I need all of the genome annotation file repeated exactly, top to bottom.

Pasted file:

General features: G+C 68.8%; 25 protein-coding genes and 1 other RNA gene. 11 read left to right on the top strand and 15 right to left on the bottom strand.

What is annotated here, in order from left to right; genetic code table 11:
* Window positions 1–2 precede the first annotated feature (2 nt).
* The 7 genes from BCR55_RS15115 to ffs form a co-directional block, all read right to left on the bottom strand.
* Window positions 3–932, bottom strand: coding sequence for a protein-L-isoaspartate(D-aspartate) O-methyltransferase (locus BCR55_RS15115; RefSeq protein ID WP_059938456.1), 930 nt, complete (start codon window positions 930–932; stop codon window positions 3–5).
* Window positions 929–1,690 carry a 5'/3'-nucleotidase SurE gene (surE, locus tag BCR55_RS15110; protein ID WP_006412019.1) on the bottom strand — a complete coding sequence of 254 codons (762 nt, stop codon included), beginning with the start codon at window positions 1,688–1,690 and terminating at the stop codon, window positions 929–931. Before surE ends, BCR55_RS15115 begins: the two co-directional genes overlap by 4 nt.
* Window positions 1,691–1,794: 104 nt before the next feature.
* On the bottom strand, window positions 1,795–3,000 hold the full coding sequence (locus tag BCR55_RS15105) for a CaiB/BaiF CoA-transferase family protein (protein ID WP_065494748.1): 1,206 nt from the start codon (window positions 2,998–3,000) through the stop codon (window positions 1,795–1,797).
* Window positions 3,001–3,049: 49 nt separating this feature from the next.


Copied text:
General features: G+C 68.8%; 25 protein-coding genes and 1 other RNA gene. 11 read left to right on the top strand and 15 right to left on the bottom strand.

What is annotated here, in order from left to right; genetic code table 11:
* Window positions 1–2 precede the first annotated feature (2 nt).
* The 7 genes from BCR55_RS15115 to ffs form a co-directional block, all read right to left on the bottom strand.
* Window positions 3–932, bottom strand: coding sequence for a protein-L-isoaspartate(D-aspartate) O-methyltransferase (locus BCR55_RS15115; RefSeq protein ID WP_059938456.1), 930 nt, complete (start codon window positions 930–932; stop codon window positions 3–5).
* Window positions 929–1,690 carry a 5'/3'-nucleotidase SurE gene (surE, locus tag BCR55_RS15110; protein ID WP_006412019.1) on the bottom strand — a complete coding sequence of 254 codons (762 nt, stop codon included), beginning with the start codon at window positions 1,688–1,690 and terminating at the stop codon, window positions 929–931. Before surE ends, BCR55_RS15115 begins: the two co-directional genes overlap by 4 nt.
* Window positions 1,691–1,794: 104 nt before the next feature.
* On the bottom strand, window positions 1,795–3,000 hold the full coding sequence (locus tag BCR55_RS15105) for a CaiB/BaiF CoA-transferase family protein (protein ID WP_065494748.1): 1,206 nt from the start codon (window positions 2,998–3,000) through the stop codon (window positions 1,795–1,797).
* Window positions 3,001–3,049: 49 nt separating this feature from the next.